I created this thread for those looking for the cheapest RV living on planet Earth, at any cost to their quality of life, health and life.

(10-27-2017, 08:49 AM)Thevelojym Wrote: I did it for about 20 years. I loved the trucks, loved driving all over the country, but you don't even really belong to yourself. You go where you're told, except in certain setups, but even if you're able to pick loads off a board, the realities of the business are still a harsh dictator.

I wouldn't trade my experience, though. I did get to know my way around the country pretty well. Now I'd like to go back, on my own time, and visit all those places I had to pass up.

(10-27-2017, 06:18 PM)Cap1 Wrote: I drove for over 26 years. I feel very fortunate I am able now to go back and see all those places I had to pass up.
For those looking for the cheapest RV living on planet Earth, at any cost to their quality of life, health and life. You'll wipe out your savings if you PAY MONEY to go to the places you are passing up, and if you're nearby on your day off, if you have to spend more than $10 to get there it's not available to you. I thought this forum was about CHEAP RV LIVING and I found no cheaper RV living than to live out of a Semi-Tractor as a company driver.

(10-27-2017, 09:37 AM)Kmmech Wrote: ... Its not a vacation. You dont get to visit Disneyland, The Grand Canyon, or anything else other than a loading dock or a truck stop. And sometimes you might get to visit the scales, and spend a couple days with no pay waiting to get a fix it ticket signed off! You can ask for a day off, but its not your decision. If you have hours, you're running. If you run out of hours, you boondock where ever you happen to be. And 90% of the time, its not a place you would choose to be. Ive seen lots of people think it all wine and roses, getting paid to travel, when in fact, they have no clue.

For those looking for the cheapest RV living on planet Earth, you're not going to Di$neyland or The Grand Canyon because of cost regardless of what RV you're in. What better adventure than to visit scales, loading docks and truck stops. With the money you're saving in the form of a paycheck, you can live large at the truckstops buying anything you want with the tens of thousands of dollars of savings your uber-frugal RV living provides you.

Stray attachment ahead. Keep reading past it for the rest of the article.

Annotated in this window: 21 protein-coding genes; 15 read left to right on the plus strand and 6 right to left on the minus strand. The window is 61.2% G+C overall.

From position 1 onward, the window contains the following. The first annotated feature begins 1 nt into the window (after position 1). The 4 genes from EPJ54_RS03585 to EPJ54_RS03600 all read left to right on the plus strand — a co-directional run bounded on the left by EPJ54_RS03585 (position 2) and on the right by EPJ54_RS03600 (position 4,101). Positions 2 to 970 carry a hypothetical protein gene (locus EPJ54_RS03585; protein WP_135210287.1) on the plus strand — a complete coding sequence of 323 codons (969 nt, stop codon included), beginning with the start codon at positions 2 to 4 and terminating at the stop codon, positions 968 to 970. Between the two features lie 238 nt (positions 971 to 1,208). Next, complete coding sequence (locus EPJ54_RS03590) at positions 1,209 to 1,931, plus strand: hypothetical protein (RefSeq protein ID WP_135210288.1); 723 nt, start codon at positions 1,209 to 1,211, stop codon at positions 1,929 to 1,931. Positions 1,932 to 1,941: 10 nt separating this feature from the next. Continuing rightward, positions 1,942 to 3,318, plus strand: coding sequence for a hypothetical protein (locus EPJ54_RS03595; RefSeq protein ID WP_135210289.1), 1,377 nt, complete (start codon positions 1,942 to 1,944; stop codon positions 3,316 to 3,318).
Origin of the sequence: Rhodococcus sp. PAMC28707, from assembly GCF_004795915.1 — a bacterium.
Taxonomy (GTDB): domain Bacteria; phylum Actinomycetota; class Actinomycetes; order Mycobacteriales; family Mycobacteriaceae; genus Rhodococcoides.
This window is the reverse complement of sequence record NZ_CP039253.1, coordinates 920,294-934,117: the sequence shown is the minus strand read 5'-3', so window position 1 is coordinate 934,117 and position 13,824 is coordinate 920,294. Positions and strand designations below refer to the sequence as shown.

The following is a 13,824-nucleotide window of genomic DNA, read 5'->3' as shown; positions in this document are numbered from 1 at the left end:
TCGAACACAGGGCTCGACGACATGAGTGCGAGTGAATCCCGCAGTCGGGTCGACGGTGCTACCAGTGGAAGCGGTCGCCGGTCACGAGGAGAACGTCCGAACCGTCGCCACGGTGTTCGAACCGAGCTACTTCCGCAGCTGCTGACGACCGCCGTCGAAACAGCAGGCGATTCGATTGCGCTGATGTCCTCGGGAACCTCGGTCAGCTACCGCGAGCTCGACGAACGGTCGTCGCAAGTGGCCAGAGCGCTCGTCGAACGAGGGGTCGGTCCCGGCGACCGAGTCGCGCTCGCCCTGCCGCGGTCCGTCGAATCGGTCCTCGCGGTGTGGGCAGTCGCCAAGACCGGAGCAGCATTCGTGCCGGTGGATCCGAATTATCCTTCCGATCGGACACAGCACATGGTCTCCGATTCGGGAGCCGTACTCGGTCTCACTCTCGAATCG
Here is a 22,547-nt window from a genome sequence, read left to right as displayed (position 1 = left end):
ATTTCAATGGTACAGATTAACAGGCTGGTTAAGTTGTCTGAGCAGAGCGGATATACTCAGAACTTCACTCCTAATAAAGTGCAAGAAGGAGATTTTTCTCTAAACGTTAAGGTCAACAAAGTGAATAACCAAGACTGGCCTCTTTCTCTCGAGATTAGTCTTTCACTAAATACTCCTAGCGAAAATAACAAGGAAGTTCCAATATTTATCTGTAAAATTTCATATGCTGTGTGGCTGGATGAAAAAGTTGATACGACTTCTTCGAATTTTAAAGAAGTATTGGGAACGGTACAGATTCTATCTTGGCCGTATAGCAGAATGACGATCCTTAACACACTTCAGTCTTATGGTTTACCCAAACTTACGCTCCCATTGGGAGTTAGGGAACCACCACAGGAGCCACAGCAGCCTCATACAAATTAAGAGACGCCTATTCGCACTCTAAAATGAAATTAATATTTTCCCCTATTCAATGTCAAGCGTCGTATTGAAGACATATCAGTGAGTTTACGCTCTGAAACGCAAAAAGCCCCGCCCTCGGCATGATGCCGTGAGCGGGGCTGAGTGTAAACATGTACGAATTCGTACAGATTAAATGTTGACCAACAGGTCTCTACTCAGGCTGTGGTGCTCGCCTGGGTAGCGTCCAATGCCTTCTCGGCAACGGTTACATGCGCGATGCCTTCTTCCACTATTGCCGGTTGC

"sometimes you might get to visit the scales, and spend a couple days with no pay waiting to get a fix it ticket signed off" For an uber-frugal truck driving RVer, there is no better perk.


(10-27-2017, 04:33 PM)Motrukdriver Wrote: Drove for 14 years and I wouldn't recommend it to my worst enemy. Sure you get to drive all over the country but you are always on a time schedule and rarely, if ever, get to experience the things you see thru the bug guts on your windshield. What you DO get to see are loading/unloading docks and a multitude of dirty urine smelling truck stop parking spaces. Noise, noise, noise... engines idling all night or generators running all night. Parking lot fights, lot lizzards (walking virus factories) beating on your doors, and of course waking up in the morning to go get a cup of coffee and dodging all the plastic bags full of excrement tossed on the ground. Yeah buddy, what a life it was!!!!

For someone looking for the cheapest RV living on planet Earth, you can tune these sights, smells and sounds out like you have for the sometimes yucky look of leftovers, agri-dust in the Coachella valley, and your sweaty surroundings from the sweltering no-climate-control days of summer.


Many have asked "what is the cheapest RV living" and I answered it by thinking outside the box.

If you want to spend $0.00 on housing (or as close to it as possible), want that housing to move more than 1000 miles a year (and don't care for desirable/famous scenic locales), want that housing to contain A/C, Heat, high amounts of power to consume in-house, a real bed you can stretch out on, space and CCC for dishes, clothes, portable toilet, bulk buys, storage, 53" Costco teddy bears etc.; and want shower & toilet access at least every other night, while not having a gym membership; and on top of all that being about to make money with said housing on someone elses schedule - become a company driver for an OTR trucking company.

If you a nomadic who (wants to) works to LIVE - work a job for more than minimum wage to earn money, using that money to live life by experiencing desires on your own schedule, and fasttracking medium and long-term goals through sizable income and effective frugality - Seriously look at trucking as it's an employees market right now with base payscale being a living wage.
Working to earn my CDL so I can get ahead & LIVE LIFE!

debitservus.wordpress.com

Time saved is Time Banked* & value added.  *in quality of life context.

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#20
Here is a recent USA Today article that looks into truck companies scamming their drivers.
https://www.usatoday.com/pages/interacti...penalties/

Guy
"We're all bozos on the bus, so might as well sit back and enjoy the ride."

Wavy Gravy